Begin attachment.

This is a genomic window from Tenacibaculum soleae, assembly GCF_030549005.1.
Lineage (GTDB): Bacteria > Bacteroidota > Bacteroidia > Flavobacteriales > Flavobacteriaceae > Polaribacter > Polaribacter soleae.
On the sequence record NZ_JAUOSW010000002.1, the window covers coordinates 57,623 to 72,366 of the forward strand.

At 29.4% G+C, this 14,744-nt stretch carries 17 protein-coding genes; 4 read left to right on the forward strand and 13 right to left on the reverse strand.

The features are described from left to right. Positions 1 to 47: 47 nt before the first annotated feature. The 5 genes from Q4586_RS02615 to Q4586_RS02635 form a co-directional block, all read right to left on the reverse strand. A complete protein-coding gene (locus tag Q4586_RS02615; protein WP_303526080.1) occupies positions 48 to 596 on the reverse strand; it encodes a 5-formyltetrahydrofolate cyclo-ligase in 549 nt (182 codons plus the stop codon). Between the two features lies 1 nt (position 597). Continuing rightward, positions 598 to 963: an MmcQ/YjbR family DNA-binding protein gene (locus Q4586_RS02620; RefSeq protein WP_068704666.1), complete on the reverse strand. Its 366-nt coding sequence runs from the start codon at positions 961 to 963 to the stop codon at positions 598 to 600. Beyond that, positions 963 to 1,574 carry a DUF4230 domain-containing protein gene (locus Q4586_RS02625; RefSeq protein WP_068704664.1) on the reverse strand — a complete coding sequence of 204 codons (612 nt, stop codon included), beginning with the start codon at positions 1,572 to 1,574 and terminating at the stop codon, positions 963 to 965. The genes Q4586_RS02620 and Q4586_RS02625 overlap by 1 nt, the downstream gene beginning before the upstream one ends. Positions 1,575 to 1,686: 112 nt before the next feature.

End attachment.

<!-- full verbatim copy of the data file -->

This is a genomic window from Tenacibaculum soleae, assembly GCF_030549005.1.
Lineage (GTDB): Bacteria > Bacteroidota > Bacteroidia > Flavobacteriales > Flavobacteriaceae > Polaribacter > Polaribacter soleae.
On the sequence record NZ_JAUOSW010000002.1, the window covers coordinates 57,623 to 72,366 of the forward strand.

At 29.4% G+C, this 14,744-nt stretch carries 17 protein-coding genes; 4 read left to right on the forward strand and 13 right to left on the reverse strand.

The features are described from left to right. Positions 1 to 47: 47 nt before the first annotated feature. The 5 genes from Q4586_RS02615 to Q4586_RS02635 form a co-directional block, all read right to left on the reverse strand. A complete protein-coding gene (locus tag Q4586_RS02615; protein WP_303526080.1) occupies positions 48 to 596 on the reverse strand; it encodes a 5-formyltetrahydrofolate cyclo-ligase in 549 nt (182 codons plus the stop codon). Between the two features lies 1 nt (position 597). Continuing rightward, positions 598 to 963: an MmcQ/YjbR family DNA-binding protein gene (locus Q4586_RS02620; RefSeq protein WP_068704666.1), complete on the reverse strand. Its 366-nt coding sequence runs from the start codon at positions 961 to 963 to the stop codon at positions 598 to 600. Beyond that, positions 963 to 1,574 carry a DUF4230 domain-containing protein gene (locus Q4586_RS02625; RefSeq protein WP_068704664.1) on the reverse strand — a complete coding sequence of 204 codons (612 nt, stop codon included), beginning with the start codon at positions 1,572 to 1,574 and terminating at the stop codon, positions 963 to 965. The genes Q4586_RS02620 and Q4586_RS02625 overlap by 1 nt, the downstream gene beginning before the upstream one ends. Positions 1,575 to 1,686: 112 nt before the next feature.